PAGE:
In an ongoing crackdown on Web-based lenders, New York authorities have fined auto title lender Manor Resources for violating the state's interest rate ceiling. Attorney General Eric Schneiderman on Dec. 16 fined the Chicago-based outfit more than $33,000 and ordered it to forgive the balance of all its New York loans, estimated at $28,000. He also announced that loan agreements in New York cannot include mandatory arbitration clauses, which require all disputes between borrowers and the lender to be dealt with in arbitration rather than the court. The state claimed that some of Manor Resources' loan contracts included such language.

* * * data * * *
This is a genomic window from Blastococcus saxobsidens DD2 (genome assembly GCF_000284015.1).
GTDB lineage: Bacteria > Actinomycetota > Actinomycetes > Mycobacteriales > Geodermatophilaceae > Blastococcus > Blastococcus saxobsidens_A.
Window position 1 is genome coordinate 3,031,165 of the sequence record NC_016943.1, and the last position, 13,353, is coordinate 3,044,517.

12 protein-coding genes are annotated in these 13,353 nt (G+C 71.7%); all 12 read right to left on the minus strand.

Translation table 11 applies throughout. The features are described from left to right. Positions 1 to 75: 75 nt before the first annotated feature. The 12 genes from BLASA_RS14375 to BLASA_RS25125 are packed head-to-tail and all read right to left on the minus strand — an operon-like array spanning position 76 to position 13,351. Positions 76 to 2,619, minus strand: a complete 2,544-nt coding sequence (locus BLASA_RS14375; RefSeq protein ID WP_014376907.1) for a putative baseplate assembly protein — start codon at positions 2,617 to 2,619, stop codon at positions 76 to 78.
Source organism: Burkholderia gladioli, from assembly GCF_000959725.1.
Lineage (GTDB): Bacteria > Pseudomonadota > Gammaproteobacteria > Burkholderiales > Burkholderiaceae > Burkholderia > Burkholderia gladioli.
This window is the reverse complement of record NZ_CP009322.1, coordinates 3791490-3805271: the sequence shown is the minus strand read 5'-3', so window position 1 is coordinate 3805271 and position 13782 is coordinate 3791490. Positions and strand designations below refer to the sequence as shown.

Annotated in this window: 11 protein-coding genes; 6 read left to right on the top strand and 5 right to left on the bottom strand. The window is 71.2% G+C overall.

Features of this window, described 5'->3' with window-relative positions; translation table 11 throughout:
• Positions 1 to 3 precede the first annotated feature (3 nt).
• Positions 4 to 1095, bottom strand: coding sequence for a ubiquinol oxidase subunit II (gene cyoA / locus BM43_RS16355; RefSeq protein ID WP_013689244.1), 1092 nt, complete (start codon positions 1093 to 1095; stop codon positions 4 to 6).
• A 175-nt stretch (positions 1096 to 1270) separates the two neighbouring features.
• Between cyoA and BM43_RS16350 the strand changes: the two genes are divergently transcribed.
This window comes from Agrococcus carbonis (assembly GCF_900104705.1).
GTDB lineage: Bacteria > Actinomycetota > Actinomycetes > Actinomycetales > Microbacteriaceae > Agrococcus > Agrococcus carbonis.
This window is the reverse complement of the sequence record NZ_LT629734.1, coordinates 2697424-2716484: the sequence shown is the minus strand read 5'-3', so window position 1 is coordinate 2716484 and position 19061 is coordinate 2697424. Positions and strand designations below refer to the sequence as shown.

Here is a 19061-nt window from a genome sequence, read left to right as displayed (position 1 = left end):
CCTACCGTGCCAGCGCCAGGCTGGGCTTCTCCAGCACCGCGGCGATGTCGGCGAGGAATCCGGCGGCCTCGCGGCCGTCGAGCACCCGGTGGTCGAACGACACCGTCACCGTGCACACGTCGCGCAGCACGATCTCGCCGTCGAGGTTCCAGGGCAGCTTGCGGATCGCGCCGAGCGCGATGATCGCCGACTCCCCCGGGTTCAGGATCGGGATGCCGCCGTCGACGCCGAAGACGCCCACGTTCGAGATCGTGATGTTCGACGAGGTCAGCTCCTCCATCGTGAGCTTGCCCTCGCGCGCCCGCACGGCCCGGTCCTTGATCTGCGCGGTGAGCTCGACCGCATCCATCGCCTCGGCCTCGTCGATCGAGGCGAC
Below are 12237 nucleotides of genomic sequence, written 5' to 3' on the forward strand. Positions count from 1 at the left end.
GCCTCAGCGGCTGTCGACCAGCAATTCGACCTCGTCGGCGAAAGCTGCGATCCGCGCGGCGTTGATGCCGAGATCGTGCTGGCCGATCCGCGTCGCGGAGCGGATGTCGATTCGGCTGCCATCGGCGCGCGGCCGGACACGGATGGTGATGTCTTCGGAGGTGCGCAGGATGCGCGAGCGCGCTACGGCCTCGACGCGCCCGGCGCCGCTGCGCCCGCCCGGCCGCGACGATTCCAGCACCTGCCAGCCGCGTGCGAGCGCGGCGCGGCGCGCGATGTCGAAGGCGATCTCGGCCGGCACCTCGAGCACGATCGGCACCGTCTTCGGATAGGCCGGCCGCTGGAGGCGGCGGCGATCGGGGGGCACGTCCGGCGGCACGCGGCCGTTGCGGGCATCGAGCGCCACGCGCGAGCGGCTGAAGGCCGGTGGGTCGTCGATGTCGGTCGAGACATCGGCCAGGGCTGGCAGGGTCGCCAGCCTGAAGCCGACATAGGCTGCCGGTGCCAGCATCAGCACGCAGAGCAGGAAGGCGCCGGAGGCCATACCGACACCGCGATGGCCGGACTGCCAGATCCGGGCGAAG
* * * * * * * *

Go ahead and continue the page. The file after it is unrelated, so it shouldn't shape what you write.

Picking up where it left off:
Manor Resources allegedly charged borrowers 10 percent a month for short-term loans secured by the title of the borrower's car. By law, the maximum annual rate for a loan of $25,000 or less is 25 percent for companies licensed by the state Department of Financial Services (DFS) and 16 percent for all others. Efforts by Schneiderman and DFS Superintendent Benjamin Lawsky have earned New York a reputation for its tough stance against online small-dollar lenders. "New York is not open for business to predatory online lenders," Schneiderman said in a release, "and Manor is just the latest company to learn that lesson."